Posted by Editoress on 08/31/19
Canadian Elite women's cross-country champion Emily Batty had her best race of the year on Saturday at the Mountain Bike World Championships in Mont-Ste-Anne, Quebec, finishing ninth. She was joined in the top-20 by three other Canadians - Haley Smith (12th), Catharine Pendrel (14th) and Sandra Walter (18th). In the Elite men's category, Leandre Bouchard was the top Canadian in 27th place, while Laurie Arseneault was ninth in Under-23 women.
"I would say this is more of what I expect," said Batty, who has struggled on the World Cup circuit this season. "I was going for top-5, but I will take this. I was excited to race in front of all the people who have come from all across Canada, and grateful for them cheering me on. I started fifth row, and I don't remember being back that far before. That was such a chore; I think I was two minutes down by Lap 2, with all the traffic. But I was able to focus on my own race, and I made no mistakes I think with the season I have had, this was my top-3".
Pauline Ferrand Prevot wept on the top step of podium for the Elite women at the Mountain Bike World Championships, on Saturday in Mont-Ste-Anne, Quebec. The French rider has struggling for two years with leg problems, and underwent iliac artery surgery at the beginning of the year. By mid-summer she was beginning to show signs of the talent that led to concurrent world titles in Mountain Bike, Road and Cyclo-cross, with a World Cup win, and in Mont-Ste-Anne she won the rainbow jersey for the first time since 2015.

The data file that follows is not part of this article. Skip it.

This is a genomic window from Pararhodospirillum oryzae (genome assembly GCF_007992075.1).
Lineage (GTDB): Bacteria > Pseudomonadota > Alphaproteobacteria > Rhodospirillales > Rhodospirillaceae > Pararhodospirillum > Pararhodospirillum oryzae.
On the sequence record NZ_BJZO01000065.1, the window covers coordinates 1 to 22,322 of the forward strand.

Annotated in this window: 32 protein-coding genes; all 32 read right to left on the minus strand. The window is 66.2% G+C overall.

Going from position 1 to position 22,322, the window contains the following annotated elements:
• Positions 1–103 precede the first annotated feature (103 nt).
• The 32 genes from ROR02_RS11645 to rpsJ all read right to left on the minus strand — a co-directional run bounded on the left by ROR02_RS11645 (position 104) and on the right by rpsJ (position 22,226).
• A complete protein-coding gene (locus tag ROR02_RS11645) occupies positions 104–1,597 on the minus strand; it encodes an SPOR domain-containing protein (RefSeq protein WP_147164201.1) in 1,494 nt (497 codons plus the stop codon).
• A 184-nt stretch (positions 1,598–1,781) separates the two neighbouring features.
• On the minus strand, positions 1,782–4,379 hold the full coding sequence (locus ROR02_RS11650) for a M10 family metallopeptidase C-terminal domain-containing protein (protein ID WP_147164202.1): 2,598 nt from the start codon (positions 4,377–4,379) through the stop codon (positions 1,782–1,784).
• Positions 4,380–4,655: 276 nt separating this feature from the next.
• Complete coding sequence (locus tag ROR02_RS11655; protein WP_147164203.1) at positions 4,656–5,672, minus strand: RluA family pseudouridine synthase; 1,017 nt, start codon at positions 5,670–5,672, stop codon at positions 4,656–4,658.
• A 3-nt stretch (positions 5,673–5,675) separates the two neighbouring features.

The women's field had tremendous depth, with other contenders including Jolanda Neff (Switzerland), defending champion Kate Courtney (USA), Dutch riders Anne Tauber and Anne Terpstra, plus Olympic champion Jenny Rissveds (Sweden), another rider in the midst of a comeback.
By the end of the first lap, Neff, Australian champion Rebecca McConnell and Courtney had 15 seconds on the two Dutch riders, with Ferrand Prevot seemingly out of contention at 49 seconds. However, Courtney was dropped by the other two and Ferrand Prevot was slowing reeling in the chasers - 35 seconds back at the end of Lap 2, and up to third at 22 seconds by Lap 4.
Neff started to fade in the fourth lap, leaving McConnell at the front on her own, and then Ferrand Prevot caught and dropped Neff to move into second, 30 seconds down on the Australian. By the penultimate fifth lap, Ferrand Prevot had caught and dropped McConnell to move into the lead, 41 seconds ahead at the start of the last lap, with Neff at 1:03. While Ferrand Prevot was racing to victory, Neff seemed to have gained her second wind, passing McConnell to claim second, with the Australian taking third.
"It was a difficult journey back," said Ferrand Prevot. "Before my operation, it was almost like getting stabbed in the legs if I made an intense effort over two and a half minutes. So, I had to get the operation, even though they told me it could be risky."